5 Ways to Overcome Resentment

“Kristin! I’m hurt. I think I need to go to the hospital!” Groggily, I could hear my husband whisper-shout at me from downstairs. Pushing hair out of my face, I emerged from the cocoon of blankets and charged into the still-dark depths of the main level.

“I think it’s my Achilles,” he said, voice tight with pain. Within minutes, I had thrown on clothes and grabbed my purse, leaving our sleeping children in a family friend’s temporary care.

It quickly became clear that yes, my husband had ruptured his Achilles and would need surgery. At first, I didn’t think it was a big deal. I empathized with his pain and reasoned that even though the household chores, driving kids around, errands, school mornings, bedtimes, and meals were temporarily my sole responsibility, I could manage it.

But as the days wore on, I quickly realized the truth of the lie I had told myself. And as I found myself running up and down the stairs, trying to balance work obligations with our family’s needs, I felt resentment bubbling up more and more, swelling into a rage I couldn’t quell. Finally, it spilled over into hot, scalding tears and angry words.

As my husband apologized for not realizing how stressed I’d become and told me to go take a break, I shut myself in the solitude of the basement and took deep breaths. As I sat quietly, Philippians 4:6-7 came to mind:

“Don’t worry about anything; instead, pray about everything. Tell God what you need, and thank him for all he has done. Then you will experience God’s peace, which exceeds anything we can understand. His peace will guard your hearts and minds as you live in Christ Jesus” (NLT).

As I focused on these verses, I came up with five ways to battle resentment in this season of difficulty:

1. Cultivate gratitude. When I focus too heavily on what I need rather than the blessings he’s provided, I find myself easing closer to resentment. Reminding myself of my cozy home, food to eat, a car, healthy kids, and supportive family and friends helps refocus my prayer life and attention on what really matters.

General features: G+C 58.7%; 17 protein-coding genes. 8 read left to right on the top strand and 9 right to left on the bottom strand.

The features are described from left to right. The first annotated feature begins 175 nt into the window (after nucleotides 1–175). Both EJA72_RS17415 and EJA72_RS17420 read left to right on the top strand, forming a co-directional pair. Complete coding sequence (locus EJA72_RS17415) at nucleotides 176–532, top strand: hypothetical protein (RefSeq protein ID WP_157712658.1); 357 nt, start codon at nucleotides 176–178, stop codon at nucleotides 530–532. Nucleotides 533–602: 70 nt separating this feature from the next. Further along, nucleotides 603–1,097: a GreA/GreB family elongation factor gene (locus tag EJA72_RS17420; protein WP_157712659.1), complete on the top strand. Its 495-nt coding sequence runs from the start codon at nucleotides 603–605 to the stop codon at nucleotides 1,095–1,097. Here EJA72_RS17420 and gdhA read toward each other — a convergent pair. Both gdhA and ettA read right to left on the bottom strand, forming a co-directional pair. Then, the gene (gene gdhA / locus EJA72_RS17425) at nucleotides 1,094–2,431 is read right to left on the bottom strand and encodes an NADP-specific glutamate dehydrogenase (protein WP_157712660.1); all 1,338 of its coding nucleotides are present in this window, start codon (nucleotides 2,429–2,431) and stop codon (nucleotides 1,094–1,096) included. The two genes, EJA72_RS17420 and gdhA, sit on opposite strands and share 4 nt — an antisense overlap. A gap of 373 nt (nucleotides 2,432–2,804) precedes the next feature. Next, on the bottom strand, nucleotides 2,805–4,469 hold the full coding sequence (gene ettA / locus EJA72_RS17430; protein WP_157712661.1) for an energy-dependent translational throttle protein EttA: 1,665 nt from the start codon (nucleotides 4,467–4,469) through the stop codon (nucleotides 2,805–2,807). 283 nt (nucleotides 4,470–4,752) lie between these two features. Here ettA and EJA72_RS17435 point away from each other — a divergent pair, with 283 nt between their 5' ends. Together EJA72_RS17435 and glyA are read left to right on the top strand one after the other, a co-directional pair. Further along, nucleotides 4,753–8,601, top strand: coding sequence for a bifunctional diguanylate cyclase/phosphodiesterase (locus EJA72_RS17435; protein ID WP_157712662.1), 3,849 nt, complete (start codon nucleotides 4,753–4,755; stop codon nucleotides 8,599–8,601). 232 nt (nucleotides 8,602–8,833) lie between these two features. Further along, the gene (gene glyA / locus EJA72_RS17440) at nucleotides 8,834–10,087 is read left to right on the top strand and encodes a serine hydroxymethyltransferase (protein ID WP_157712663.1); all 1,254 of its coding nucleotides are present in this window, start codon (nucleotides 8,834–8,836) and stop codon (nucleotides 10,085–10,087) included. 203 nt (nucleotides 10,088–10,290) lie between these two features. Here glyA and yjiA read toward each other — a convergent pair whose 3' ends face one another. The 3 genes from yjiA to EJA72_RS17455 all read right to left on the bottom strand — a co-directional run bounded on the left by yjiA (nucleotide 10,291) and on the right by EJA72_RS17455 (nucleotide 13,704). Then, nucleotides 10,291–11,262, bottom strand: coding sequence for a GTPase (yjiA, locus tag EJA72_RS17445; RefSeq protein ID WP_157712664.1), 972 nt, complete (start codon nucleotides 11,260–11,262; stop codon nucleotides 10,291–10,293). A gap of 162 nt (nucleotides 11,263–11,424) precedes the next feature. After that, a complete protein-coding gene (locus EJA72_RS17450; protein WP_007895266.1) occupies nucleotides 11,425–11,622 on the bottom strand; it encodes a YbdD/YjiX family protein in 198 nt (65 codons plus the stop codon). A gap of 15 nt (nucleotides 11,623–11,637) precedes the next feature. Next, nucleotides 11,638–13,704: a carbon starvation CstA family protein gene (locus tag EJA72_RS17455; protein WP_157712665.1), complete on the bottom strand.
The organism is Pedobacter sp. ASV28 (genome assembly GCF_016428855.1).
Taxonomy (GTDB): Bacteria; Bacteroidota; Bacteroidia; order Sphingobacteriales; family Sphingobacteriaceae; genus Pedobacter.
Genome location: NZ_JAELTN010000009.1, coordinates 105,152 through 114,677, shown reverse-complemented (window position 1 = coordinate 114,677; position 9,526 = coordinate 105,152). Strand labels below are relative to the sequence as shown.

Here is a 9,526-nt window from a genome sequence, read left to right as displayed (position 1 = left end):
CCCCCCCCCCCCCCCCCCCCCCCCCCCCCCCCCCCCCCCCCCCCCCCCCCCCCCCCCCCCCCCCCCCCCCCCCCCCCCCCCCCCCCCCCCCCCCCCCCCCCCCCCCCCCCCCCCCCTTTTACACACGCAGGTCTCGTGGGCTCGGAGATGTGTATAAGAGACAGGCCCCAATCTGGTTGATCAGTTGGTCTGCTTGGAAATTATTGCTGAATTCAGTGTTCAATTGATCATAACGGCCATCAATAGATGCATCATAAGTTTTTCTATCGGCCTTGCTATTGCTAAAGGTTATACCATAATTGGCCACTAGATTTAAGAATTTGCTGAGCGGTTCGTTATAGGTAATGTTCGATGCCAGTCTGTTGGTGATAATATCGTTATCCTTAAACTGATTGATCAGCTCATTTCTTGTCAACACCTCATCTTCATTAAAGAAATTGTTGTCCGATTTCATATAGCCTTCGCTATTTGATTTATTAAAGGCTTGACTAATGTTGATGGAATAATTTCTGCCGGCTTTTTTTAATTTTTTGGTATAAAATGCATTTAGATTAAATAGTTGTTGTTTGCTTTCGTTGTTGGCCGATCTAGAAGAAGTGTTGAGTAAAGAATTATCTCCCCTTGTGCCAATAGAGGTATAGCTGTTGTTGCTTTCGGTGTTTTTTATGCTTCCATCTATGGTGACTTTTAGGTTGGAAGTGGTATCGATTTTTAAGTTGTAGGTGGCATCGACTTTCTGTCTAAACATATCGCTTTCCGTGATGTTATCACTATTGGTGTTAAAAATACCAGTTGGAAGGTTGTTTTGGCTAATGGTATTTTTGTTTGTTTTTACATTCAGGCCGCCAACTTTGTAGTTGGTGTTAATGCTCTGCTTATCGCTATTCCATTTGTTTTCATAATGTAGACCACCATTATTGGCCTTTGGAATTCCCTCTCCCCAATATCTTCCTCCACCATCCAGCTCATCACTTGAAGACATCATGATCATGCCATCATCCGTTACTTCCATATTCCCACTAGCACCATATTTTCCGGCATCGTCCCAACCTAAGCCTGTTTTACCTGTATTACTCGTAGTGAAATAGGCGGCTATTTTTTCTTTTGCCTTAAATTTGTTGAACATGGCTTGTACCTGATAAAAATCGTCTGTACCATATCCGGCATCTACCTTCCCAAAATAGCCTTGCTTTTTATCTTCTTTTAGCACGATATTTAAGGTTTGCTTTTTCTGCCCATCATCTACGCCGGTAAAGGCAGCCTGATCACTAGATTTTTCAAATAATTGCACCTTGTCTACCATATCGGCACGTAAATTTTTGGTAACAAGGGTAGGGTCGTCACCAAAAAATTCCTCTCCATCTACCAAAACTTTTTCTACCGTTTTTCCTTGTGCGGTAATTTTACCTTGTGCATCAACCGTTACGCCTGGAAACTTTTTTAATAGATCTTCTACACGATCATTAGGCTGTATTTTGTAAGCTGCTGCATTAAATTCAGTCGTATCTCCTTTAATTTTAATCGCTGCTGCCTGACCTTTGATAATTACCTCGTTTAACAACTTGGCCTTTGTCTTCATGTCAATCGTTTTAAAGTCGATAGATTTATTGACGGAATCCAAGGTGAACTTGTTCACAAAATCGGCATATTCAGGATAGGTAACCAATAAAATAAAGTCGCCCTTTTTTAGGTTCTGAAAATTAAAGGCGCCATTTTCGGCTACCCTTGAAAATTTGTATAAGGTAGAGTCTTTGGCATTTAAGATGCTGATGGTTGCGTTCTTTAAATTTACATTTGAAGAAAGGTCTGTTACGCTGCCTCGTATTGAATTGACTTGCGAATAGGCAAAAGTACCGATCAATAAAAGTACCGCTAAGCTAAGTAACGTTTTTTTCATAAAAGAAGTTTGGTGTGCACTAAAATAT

2. Tell a friend. After my husband was injured, a friend said she would pray specifically for me because she knew it would add to my workload. Although I originally downplayed the situation, I later admitted to her that she was right.

3. Ask for help. Feeling overwhelmed led me to ask for help. When a friend asked if she could drop off a meal, I swallowed my pride and said yes. My husband and I also had conversations with our children (9, 7, and 4) about additional ways they would need to help around the house until Dad was back on his feet.

4. Reconsider what’s on your proverbial plate. Looking at our calendar, I wrote a list of what was essential and what wasn’t. Organizing it helped tame my fear of forgetting something, and anything deemed nonessential was put on hold.

5. Give yourself grace. Remember that God doesn’t ask us for perfection, and we shouldn’t expect it of ourselves. Treat yourself with kindness. Look for ways to recharge or relax, even if it’s late at night or in the early morning.

Although my situation didn’t dramatically change overnight, implementing these simple ideas has transformed my attitude. And, I know that the next time life throws a curve at me, I’ll be quicker to foster gratitude, admit when I need help (and ask for it!), reconsider my calendar, and give myself an extra dose of grace.